Some things are valuable because they’re useful, or because people want them. Others are valuable because the government says they are.
For hundreds of years, money has fallen into the second camp. It has little intrinsic value in itself, but governments have backed it up, first with gold, and now with a promise to use its control of the levers of monetary policy to make sure it’s worth something. Because of that government backing, people are willing (indeed forced) to use it as a medium of exchange.
Bitcoin is something new. Developed by a secretive developer who dubbed him- or herself Satoshi Nakamoto in 2009, the currency is entirely digital and operates independent of any government. Instead, its value is upheld by a series of design functions that ensure it grows at steady but slowing rate. There are two ways to get Bitcoins. You can buy them from others using traditional currency, or you can “mine” them.
A single Bitcoin is essentially a number that satisfies a certain mathematical equation. There’s a limit to how many numbers can satisfy it, so there’s a limit to the number of Bitcoins. People who “mine” Bitcoins are operating advanced computers 24/7 to run the equations to find new numbers, and gaining those numbers (now Bitcoins) for themselves when they do. They then verify their discoveries of that Bitcoin and help verify transactions of Bitcoins made by others (the internet allows them to track the movement of Bitcoins from user to user).
It’s a complicated design, but that’s how the developers avoid the problem of having people claiming they have a whole lot of Bitcoins when they don’t. It’s a complex way to build something never attempted before: a decentralised currency.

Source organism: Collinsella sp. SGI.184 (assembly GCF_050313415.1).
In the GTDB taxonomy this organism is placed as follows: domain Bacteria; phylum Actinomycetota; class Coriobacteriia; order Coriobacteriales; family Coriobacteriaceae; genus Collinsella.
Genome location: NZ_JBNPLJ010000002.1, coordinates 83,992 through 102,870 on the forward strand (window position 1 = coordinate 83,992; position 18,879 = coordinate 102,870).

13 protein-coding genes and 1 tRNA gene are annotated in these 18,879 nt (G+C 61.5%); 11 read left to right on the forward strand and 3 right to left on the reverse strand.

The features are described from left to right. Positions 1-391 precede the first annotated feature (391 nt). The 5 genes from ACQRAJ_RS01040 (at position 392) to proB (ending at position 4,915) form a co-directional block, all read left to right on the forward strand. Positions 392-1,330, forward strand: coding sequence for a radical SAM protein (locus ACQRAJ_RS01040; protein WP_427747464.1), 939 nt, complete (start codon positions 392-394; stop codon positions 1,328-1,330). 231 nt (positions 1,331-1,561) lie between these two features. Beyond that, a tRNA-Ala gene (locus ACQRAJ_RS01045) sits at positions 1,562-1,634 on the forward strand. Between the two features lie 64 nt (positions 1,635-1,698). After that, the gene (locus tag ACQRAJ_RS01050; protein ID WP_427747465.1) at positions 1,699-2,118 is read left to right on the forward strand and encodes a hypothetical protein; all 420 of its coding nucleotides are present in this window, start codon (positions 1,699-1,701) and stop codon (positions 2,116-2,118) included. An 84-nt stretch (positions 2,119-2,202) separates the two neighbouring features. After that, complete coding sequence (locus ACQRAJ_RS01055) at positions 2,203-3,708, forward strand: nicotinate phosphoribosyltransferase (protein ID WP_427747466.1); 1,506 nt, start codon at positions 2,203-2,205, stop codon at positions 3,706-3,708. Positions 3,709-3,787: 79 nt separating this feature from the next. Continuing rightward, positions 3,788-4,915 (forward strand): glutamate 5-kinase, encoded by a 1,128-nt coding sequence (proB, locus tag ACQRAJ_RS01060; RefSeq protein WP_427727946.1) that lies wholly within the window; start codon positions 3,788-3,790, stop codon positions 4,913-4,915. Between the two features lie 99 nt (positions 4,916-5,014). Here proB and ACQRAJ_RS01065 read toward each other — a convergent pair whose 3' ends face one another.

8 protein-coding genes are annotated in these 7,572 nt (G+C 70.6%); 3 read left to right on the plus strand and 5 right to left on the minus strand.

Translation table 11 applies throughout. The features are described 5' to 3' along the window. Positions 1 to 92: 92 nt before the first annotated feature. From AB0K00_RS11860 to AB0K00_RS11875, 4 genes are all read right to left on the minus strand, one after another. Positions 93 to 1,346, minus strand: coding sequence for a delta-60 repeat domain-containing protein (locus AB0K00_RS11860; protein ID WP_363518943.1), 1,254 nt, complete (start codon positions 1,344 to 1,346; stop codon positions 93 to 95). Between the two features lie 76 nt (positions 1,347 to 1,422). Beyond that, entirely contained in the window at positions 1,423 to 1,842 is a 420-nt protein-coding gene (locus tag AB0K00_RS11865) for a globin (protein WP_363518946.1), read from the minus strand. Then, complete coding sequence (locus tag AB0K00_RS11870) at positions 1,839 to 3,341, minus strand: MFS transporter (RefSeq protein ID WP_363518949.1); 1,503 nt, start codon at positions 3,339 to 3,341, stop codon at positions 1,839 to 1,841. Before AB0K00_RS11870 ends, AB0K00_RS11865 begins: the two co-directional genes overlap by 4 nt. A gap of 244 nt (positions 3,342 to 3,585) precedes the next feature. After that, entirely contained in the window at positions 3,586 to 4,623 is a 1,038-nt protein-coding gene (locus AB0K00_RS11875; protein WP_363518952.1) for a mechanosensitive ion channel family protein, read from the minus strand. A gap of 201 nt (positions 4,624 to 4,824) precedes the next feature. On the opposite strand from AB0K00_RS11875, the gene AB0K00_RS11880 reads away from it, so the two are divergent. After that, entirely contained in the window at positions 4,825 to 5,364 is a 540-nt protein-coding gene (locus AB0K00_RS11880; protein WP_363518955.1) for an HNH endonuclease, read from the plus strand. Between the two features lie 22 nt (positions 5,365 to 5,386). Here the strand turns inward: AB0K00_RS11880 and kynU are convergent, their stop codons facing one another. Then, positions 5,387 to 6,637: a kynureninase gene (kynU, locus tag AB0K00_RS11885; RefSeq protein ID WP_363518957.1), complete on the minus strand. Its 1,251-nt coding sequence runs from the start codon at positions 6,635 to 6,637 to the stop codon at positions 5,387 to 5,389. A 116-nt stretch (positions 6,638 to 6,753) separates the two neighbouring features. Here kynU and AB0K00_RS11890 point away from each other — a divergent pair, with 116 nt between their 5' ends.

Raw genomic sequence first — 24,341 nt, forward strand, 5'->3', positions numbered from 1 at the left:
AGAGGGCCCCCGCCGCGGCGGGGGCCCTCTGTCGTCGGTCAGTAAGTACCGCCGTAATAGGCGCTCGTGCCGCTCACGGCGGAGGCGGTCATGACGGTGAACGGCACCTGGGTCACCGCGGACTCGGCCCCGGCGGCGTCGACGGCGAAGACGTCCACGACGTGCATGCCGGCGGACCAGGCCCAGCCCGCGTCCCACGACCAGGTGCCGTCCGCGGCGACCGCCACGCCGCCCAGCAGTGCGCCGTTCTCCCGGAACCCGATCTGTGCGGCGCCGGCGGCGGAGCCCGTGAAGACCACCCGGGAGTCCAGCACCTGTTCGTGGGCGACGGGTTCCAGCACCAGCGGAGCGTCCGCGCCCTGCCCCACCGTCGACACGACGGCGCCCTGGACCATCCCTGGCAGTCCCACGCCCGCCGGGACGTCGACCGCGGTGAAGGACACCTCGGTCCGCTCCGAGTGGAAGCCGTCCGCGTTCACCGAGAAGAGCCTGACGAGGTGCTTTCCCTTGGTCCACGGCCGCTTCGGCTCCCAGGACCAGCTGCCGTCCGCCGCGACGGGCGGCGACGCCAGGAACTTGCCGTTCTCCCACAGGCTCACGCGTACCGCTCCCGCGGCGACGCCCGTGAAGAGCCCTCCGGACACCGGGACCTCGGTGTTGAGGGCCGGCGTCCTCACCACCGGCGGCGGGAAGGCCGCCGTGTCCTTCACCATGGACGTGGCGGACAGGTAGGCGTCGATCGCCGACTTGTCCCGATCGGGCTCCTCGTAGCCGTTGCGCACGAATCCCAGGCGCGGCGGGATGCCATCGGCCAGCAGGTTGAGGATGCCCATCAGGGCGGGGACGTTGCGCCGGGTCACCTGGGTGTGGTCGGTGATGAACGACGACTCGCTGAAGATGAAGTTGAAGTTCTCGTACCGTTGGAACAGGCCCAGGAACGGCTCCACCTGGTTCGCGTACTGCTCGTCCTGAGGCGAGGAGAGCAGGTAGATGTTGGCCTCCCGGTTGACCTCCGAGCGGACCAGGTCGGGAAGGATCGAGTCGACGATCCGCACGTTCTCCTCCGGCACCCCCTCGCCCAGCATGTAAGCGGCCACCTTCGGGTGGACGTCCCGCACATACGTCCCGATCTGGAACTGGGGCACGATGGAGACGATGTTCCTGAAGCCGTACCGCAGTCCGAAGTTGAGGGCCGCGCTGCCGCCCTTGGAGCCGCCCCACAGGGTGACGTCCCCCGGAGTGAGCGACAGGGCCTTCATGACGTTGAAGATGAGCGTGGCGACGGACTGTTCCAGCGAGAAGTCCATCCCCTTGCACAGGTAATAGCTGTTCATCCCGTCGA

For the first two years after the currency launched, a single Bitcoin sold for a few American cents. In 2011, online publisher Gawker published an article on how Bitcoin was being used to buy “any drug imaginable” on online marketplace Silk Road. The value of Bitcoins to US dollars shot up, but the boom didn’t last. By August that year the currency had lost half its value, leading many to think it was done for.
But since then, the value of Bitcoins has been on the up. Bitcoins are notably volatile, often shifting as much as 8% in value over the course of a day, but if we look at the broad trend, the value of Bitcoin has been steadily rising. Since the start of this year it’s surpassed all previous records (see chart). And since the Cyprus banking crisis at the end of last week, it’s risen even further, including against the Australian dollar. Against the American dollar, it’s up 57% in just a week.
For journalists, this poses a problem. With most speculative movements, it’s possible to discern who is making money and who’s losing it. In fact, the world’s Rich Lists heavily depend on the ability to chart how people’s investments in various entities are tracking based on the market price of those assets.
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